Do you feel stuck in your walk with Christ?
Does your faith feel stagnant instead of vibrant?
Have you noticed that your “spiritual muscles” have atrophied?
If you answered “yes” to any of those questions then you might be experiencing spiritual homeostasis.
Homeostasis refers to the tendency of a system – any sort of system – to act in a way that maintains its own stability. Our bodies are an incredible example of homeostasis as it has mechanisms in place that ensure a steady internal temperature, a stable blood pressure and heart rate, regular blood/glucose levels, among other things. Our bodies like stability and work hard to maintain stability.
But some parts of our body’s system can only grow stronger by challenging homeostasis.
Psychologist Anders Ericsson describes it like this in his book Peak: Secrets From The New Science of Expertise: “When a body system – certain muscles, the cardiovascular system, or something else – is stressed to the point that homeostasis can no loner be maintained, the body responds with changes that are intended to reestablish homeostasis…This is how the body’s desire for homeostasis can be harnessed to drive changes: push it hard enough and for long enough, and it will respond by changing in ways that make that push easier to do. You will have gotten a little stronger, built a little more endurance, developed a little more coordination. But there is a catch: once the compensatory changes have occurred – new muscle fibers have grown and become more efficient, new capillaries have grown, and so on – the body can handle the physical activity that had previously stressed it. It is comfortable again. The changes stop. So to keep the changes happening, you have to keep upping the ante: run farther, run faster, run uphill. If you don’t keep pushing and pushing and pushing some more, the body will settle into homeostasis, albeit at a different level, and you will stop improving.”
This same concept applies to our spiritual lives since spiritual growth also comes by challenging homeostasis. This explains why many Christians experience minimal growth and very little development in various aspects of their Christianity. Too many of us seek comfort and stability rather than putting ourselves in situations where we are completely dependent on God.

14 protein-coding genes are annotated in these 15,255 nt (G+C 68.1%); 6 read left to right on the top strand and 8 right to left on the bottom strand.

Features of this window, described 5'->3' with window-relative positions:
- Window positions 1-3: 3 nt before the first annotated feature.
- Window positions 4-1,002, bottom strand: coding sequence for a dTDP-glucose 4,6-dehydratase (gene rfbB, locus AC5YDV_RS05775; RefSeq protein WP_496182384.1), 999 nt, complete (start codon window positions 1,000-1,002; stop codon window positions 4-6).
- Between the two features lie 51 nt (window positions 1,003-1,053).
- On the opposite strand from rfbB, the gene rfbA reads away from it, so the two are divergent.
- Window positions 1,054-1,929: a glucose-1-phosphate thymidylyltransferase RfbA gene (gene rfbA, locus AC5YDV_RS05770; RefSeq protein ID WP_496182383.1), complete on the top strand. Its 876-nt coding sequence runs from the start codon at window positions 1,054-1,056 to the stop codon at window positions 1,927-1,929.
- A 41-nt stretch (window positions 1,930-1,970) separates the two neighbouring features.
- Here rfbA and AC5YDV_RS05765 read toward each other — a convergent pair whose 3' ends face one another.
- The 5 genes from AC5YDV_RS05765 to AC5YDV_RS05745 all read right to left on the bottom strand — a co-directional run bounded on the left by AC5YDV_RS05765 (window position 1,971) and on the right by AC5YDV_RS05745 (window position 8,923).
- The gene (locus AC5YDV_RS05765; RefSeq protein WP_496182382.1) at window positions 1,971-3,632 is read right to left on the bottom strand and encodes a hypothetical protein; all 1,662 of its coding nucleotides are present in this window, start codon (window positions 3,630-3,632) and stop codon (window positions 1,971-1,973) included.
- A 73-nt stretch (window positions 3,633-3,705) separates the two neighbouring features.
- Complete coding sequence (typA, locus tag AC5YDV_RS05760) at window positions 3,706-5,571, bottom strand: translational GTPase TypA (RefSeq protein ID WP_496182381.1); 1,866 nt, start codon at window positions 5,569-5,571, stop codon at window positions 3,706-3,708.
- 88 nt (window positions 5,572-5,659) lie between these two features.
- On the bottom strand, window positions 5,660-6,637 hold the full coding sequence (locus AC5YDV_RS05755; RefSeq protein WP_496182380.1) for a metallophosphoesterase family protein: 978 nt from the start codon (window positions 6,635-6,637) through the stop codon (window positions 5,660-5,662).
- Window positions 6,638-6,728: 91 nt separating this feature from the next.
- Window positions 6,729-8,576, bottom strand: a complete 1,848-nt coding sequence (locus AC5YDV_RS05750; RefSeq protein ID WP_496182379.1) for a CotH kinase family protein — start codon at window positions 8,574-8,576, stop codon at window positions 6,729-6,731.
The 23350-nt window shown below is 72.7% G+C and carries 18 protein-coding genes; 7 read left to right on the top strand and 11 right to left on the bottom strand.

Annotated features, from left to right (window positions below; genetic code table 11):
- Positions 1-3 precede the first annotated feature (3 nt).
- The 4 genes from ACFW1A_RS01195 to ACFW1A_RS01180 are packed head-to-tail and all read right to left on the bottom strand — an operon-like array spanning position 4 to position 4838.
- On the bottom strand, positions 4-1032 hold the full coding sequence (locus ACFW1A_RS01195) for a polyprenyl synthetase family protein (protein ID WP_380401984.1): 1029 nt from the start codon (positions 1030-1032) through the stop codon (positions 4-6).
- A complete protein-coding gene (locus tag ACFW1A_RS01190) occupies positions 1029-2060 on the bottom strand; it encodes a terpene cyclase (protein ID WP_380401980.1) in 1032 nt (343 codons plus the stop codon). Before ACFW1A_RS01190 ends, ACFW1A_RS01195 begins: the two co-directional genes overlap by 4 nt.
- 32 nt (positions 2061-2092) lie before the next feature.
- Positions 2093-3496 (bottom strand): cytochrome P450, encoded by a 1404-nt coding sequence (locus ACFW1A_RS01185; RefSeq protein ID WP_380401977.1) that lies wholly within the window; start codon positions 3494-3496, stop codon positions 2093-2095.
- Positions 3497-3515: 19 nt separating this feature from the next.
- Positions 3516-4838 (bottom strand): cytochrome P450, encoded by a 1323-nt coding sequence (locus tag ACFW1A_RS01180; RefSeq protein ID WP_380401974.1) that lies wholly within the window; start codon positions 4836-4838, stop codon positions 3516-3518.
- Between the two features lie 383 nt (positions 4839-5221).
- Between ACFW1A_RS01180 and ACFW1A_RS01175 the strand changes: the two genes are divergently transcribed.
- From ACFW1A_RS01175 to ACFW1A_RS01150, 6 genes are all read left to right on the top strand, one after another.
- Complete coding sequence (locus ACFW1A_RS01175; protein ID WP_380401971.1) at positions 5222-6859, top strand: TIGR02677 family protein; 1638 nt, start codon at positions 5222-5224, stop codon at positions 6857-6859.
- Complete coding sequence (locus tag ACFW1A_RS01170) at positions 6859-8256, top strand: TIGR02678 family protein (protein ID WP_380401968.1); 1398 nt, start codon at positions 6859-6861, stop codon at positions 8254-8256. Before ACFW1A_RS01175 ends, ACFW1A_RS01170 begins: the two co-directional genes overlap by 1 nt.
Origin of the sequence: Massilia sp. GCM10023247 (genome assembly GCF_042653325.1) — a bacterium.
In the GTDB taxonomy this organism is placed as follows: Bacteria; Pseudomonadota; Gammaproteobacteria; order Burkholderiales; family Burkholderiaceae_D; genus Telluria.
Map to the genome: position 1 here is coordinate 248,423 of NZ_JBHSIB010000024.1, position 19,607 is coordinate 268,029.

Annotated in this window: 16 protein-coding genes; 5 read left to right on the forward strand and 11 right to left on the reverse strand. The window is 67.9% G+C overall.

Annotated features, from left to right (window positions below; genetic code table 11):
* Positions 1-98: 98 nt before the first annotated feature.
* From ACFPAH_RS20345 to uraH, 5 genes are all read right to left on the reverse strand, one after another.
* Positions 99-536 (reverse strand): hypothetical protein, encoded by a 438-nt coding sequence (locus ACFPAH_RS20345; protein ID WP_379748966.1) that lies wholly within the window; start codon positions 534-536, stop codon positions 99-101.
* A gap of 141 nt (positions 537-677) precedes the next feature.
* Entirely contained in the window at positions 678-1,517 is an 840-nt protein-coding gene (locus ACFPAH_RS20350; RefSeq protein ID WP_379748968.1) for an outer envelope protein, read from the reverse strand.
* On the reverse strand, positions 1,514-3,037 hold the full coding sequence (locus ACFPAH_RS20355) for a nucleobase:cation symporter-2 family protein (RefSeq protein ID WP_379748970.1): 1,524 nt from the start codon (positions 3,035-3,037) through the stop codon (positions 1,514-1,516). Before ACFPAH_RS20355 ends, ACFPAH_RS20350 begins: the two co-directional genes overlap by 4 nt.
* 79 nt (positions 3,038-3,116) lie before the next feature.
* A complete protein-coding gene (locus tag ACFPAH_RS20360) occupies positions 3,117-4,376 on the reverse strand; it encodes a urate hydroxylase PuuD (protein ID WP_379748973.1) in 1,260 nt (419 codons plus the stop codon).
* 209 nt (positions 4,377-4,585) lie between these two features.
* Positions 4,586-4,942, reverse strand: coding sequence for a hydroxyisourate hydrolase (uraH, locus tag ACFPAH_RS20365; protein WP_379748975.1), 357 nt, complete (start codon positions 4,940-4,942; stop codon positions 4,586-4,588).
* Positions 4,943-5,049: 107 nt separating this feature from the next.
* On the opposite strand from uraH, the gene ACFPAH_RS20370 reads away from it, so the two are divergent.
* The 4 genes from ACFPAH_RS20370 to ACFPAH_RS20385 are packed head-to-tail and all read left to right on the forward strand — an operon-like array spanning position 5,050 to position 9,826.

Many of us have stopped looking for ways to grow in our faith. Instead of embracing new faith adventures, new soul-feeding habits, and new spiritual disciplines that will push us beyond our comfort zones, we consciously avoid anything that challenges us spiritually. Consequently, we’ve trained ourselves to seek comfort above all else and we’ve created a spiritual system that values stability over growth.
But the law of homeostasis tells us that we will never break out of the spiritual rut that many of us find ourselves in by standing still, playing it safe, and never taking a risk.
So, what is one thing you can do to push past your fear and uncomfortableness so that you can build stronger “spiritual muscle”?
One idea I shared with my congregation is to share the gospel of Christ with one person in 2018. Talking to others about Jesus scares most of us and makes most of us uncomfortable, which is why it’s the perfect antidote to our spiritual homeostasis. To share the story of Jesus with someone else is such a leap of faith for most of us that we are “forced” to rely on the Holy Spirit to do it. This is good for us, since the more we lean into the Spirit the more the Spirit leans into us.
So, will you challenge spiritual homeostasis in order to keep growing in your relationship with Christ?
Or will you choose to remain stuck in your faith?